First Solar (NASDAQ:FSLR) and SunPower (NASDAQ:SPWR) have long been technology leaders in the solar industry. But instead of expanding in the last few years as competitors did, they've spent the last four or five years treading water as China built out its manufacturing capacity.
Instead of competing in an arms race with commodity solar modules, First Solar and SunPower focused on developing holistic solutions for solar power plants and developed better technology than competitors. Eventually, the race to the bottom would end, and cost cuts would be harder to come by. Quality and efficiency could then become differentiators as customers considered more than price alone. And we may finally be at the point where these companies can grow again.
Learning lessons from the past
The last five years in the solar industry has been driven by rapid manufacturing capacity growth and equally rapid declines in module prices. You can see below that JinkoSolar (NYSE:JKS) more than tripled capacity between 2013 and 2016, similar to the 2.4 GW to 7.0 GW increase in capacity Canadian Solar (NASDAQ:CSIQ) between 2012 and 2016.
On the cost side, Canadian Solar reported that its cost per watt to build a solar module was $1.32 per watt in 2011, meaning sale prices were over $1.50 per watt at the time. By late 2016, solar panels were selling for between $0.35 and $0.40 per watt on the spot market.
This dynamic of rising production and falling prices is why JinkoSolar and Canadian Solar have seen debt levels surge while profitability hasn't been very easy to come by. It's hard to make money in solar manufacturing because of the deflationary price pressure and equipment is the only state of the art for a year or two. When the industry is changing this rapidly, five years after a plant is built, the equipment is obsolete and no longer cost-effective.
This is the conundrum every solar company has faced. Expand and grow, risking going bankrupt because five years down the road when the debt you took to build a manufacturing plant is impossible to pay back. The other option is the sit on the sidelines, waiting for cost reduction to slow to a crawl and then build out manufacturing capacity that's superior to competitors that built capacity only a few years earlier. In many ways, that's what First Solar and SunPower have done.
The time to strike?
Now that commodity solar panel modules cost $0.35 to $0.40 per watt on the spot market, it's hard to see how module prices will fall at the trajectory they have the last five years. Costs will fall, but not at the same pace because components like aluminum and glass don't drop in price like silicon has.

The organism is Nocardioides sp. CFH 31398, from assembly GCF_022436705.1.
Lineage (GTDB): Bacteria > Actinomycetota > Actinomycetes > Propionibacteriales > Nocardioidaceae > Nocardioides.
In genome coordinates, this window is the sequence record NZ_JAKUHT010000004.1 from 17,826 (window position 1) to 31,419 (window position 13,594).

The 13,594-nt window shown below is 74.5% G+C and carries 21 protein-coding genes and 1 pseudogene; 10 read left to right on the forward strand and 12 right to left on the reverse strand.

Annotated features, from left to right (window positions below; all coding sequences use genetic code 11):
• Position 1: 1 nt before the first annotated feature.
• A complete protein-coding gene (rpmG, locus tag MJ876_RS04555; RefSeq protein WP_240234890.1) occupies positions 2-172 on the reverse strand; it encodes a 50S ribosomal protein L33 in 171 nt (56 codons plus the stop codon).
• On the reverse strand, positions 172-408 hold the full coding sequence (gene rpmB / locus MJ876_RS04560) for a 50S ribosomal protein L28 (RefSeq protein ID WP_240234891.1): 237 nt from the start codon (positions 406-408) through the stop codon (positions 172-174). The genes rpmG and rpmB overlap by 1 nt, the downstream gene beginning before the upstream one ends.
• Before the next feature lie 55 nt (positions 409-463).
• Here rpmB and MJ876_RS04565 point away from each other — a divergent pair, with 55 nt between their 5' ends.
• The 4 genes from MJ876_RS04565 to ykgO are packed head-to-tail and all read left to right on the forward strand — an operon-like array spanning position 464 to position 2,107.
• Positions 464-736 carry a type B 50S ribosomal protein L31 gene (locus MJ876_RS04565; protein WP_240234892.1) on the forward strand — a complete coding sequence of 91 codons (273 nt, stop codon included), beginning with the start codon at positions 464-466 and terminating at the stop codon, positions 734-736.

That's why First Solar and SunPower see an opportunity to upgrade their equipment now and expand, taking market share back from competitors. First Solar is upgrading to a product called Series 6, which will increase efficiency to at least 18%, increase module size, and be fully incorporated into a complete solar solution the company will sell to project developers (modules, racking, inverters, etc.). SunPower has shut down its older equipment and is investing in building out next-generation solar modules with cells in excess of 25% efficiency. And its P-Series product takes commodity solar cells and assembles them into a module that's slightly more efficient than competitors, so it's leveraging the upgrades others are making to equipment.
These upgrades should give First Solar and SunPower a leg up on the competition and allow them to steal market share in the next few years. At the same time, it will be very hard for most major solar manufacturers to expand or upgrade equipment because they're holding billions in debt and are barely profitable, if not losing money each quarter. And if they can't keep up, First Solar and SunPower will be able to grow profitably and potentially invest more money in technology advances, expanding their lead.
Now may be the time to invest in expanding high-tech solar manufacturing. And First Solar and SunPower are best positioned to make that investment today, giving them a big advantage going forward.